One reason, then, why Shintō and Buddhism have been able to coexist in Japan through the centuries is because they deal with essentially different realms, roughly categorizable as life and death. Another reason is that they have been partially syncretized. Syncretism is characteristic of East Asian religion and thought in general, and is certainly observable in Buddhism where, for example, we find the ninth-century founder of Shingon (True Word) Buddhism, Kūkai, writing a tract entitled Jūjūshinron (The Ten Stages of Religious Consciousness), in which he ranks Confucianism, Daoism, and various sects of Buddhism in a hierarchy of ascending ‘consciousness’ culminating, at the highest level, in Shingon.

In both India and China, Buddhism recognized the ‘deities’ of other religions or systems of belief, including Confucianism and Daoism in China, by considering them as avatars of buddhas and bodhisattvas (see Buddhist philosophy, Indian; Buddhist philosophy, Chinese). It did this according to the concept of honji suijaku (original substance manifests traces), which became particularly important in Japan in regard to the association of Buddhism and Shintō. From the standpoint of Japanese Buddhists, honji suijaku meant that the deities of Buddhism (the substance) manifested themselves as the kami (traces) of Shintō. Thus, for example, the sun goddess Amaterasu was thought to be the ‘trace’ of Shingon’s cosmic Buddha, known in Japanese as Dainichi (Great Sun).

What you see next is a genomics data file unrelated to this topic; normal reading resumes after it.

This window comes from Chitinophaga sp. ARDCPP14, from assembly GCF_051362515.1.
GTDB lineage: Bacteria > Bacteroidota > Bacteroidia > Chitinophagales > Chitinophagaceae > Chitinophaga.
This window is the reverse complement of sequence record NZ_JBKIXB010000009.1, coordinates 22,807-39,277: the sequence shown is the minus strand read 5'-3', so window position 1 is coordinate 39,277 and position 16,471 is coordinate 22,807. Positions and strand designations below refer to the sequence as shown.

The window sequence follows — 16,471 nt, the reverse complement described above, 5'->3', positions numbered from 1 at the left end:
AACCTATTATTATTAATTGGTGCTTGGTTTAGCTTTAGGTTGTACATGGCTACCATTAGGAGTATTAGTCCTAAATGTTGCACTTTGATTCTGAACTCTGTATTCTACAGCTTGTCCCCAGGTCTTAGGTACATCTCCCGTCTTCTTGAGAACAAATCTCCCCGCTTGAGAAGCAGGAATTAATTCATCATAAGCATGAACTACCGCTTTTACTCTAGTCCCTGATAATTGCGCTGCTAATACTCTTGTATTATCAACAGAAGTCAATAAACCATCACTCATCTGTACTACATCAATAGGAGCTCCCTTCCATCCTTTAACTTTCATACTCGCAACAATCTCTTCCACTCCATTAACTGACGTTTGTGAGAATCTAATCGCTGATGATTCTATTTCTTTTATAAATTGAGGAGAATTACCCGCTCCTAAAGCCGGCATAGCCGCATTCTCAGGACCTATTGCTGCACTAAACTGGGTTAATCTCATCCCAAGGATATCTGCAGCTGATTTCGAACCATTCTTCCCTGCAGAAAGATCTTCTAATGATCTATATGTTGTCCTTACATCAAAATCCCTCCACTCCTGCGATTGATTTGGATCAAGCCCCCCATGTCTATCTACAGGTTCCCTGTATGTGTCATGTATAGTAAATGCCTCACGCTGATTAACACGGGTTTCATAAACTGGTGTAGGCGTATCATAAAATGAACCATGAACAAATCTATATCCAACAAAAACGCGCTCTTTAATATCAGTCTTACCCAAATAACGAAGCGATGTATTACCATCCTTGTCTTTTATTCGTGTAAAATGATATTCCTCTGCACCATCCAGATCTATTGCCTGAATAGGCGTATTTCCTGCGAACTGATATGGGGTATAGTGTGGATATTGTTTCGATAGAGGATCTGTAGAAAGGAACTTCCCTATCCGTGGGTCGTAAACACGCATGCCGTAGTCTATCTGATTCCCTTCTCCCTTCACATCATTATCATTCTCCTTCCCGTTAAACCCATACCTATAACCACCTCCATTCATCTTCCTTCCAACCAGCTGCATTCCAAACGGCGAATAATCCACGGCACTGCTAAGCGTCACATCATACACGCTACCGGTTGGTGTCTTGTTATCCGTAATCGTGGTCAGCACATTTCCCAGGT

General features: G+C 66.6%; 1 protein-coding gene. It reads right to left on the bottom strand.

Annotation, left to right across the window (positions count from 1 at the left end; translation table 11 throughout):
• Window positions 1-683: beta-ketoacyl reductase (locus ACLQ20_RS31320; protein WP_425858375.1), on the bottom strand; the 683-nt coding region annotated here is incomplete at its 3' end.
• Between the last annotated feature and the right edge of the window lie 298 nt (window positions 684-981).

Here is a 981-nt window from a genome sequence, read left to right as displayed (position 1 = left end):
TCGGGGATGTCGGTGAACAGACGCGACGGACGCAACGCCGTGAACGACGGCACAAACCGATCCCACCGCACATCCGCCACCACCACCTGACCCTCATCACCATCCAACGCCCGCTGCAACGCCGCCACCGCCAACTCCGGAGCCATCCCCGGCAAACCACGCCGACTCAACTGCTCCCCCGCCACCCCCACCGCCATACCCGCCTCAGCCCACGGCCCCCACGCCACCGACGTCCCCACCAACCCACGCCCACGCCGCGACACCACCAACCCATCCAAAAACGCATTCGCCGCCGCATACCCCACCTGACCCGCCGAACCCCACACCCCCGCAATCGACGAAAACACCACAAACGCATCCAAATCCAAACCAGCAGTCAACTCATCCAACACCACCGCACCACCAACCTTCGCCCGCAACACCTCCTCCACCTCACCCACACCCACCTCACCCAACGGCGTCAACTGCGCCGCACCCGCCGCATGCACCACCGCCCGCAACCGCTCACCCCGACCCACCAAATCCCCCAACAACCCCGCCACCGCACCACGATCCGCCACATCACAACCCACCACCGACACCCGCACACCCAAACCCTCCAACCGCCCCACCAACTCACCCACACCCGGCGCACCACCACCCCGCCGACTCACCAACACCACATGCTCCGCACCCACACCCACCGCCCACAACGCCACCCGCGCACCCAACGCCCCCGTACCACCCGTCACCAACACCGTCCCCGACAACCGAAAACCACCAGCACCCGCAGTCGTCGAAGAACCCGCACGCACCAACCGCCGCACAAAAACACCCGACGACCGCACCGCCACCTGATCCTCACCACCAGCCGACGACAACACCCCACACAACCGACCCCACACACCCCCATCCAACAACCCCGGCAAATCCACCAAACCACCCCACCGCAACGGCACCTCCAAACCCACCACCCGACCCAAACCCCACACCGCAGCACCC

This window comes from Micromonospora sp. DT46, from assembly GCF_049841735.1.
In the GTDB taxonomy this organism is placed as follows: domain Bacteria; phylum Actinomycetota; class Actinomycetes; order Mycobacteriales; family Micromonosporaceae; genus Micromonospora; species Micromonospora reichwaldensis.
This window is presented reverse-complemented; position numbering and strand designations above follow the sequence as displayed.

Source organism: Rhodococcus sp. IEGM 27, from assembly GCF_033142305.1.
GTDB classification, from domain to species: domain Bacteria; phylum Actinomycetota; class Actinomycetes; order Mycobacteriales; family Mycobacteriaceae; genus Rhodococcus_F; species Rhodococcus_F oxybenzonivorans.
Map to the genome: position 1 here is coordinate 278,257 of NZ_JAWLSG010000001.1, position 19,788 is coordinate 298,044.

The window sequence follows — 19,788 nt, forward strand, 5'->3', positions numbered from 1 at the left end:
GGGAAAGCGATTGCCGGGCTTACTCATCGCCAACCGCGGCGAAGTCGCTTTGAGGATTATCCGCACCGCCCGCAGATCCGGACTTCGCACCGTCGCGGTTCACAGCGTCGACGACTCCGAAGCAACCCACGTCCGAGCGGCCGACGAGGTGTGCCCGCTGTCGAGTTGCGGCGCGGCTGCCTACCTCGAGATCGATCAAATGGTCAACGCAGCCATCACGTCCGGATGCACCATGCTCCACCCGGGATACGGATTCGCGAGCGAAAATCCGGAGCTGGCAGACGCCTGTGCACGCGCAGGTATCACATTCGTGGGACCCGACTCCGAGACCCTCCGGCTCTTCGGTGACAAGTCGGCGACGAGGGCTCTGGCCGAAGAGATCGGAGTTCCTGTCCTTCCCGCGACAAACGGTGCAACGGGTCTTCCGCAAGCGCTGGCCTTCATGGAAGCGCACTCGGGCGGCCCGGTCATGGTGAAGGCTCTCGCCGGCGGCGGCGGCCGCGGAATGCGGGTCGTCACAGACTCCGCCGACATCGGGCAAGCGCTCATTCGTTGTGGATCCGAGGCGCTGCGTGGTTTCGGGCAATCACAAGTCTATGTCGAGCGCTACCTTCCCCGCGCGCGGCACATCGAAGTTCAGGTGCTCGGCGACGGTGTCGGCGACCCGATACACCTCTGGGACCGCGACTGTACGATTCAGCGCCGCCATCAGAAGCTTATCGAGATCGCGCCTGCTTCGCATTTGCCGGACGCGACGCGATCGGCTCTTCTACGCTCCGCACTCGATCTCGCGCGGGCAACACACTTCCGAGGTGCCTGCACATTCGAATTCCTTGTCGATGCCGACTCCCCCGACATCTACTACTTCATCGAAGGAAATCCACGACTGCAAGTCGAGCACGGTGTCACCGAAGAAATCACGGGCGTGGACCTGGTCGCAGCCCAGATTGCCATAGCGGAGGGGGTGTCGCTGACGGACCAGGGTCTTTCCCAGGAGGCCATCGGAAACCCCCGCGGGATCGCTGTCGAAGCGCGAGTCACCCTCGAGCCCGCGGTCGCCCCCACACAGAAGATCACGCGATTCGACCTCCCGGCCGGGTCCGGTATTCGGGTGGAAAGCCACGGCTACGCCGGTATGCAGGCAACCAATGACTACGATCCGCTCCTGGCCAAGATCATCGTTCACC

Fundamental to honji suijaku thought during the early centuries after its introduction to Japan was the belief that the buddhas and bodhisattvas were primary and the deities of Shintō were secondary. In the medieval age (1185–1573), however, there arose a movement within Shintō – as part of a larger Shintō revival – that sought to reverse this relationship, declaring the Shintō deities to be primary and the buddhas and bodhisattvas secondary. A good example of this reversal of the honji suijaku relationship can be observed in the late thirteenth century, when two attempts by forces of the Mongol dynasty of China to invade Japan, in 1274 and 1281, were defeated by typhoons that devastated the Mongol fleets. The Japanese believed these storms were kamikaze, ‘winds of the gods’, that were sent to protect Japan in times of greatest peril. Whereas for centuries the guardian deities of Buddhism had been looked upon as the principal protectors of the state, the function of state protection was thereafter shifted to the kami of Shintō.

Citing this article:
Varley, Paul. Shintō and Buddhism. Shintō, 1998, doi:10.4324/9780415249126-G102-1. Routledge Encyclopedia of Philosophy, Taylor and Francis,
Copyright © 1998-2019 Routledge.

Related Searches



Related Articles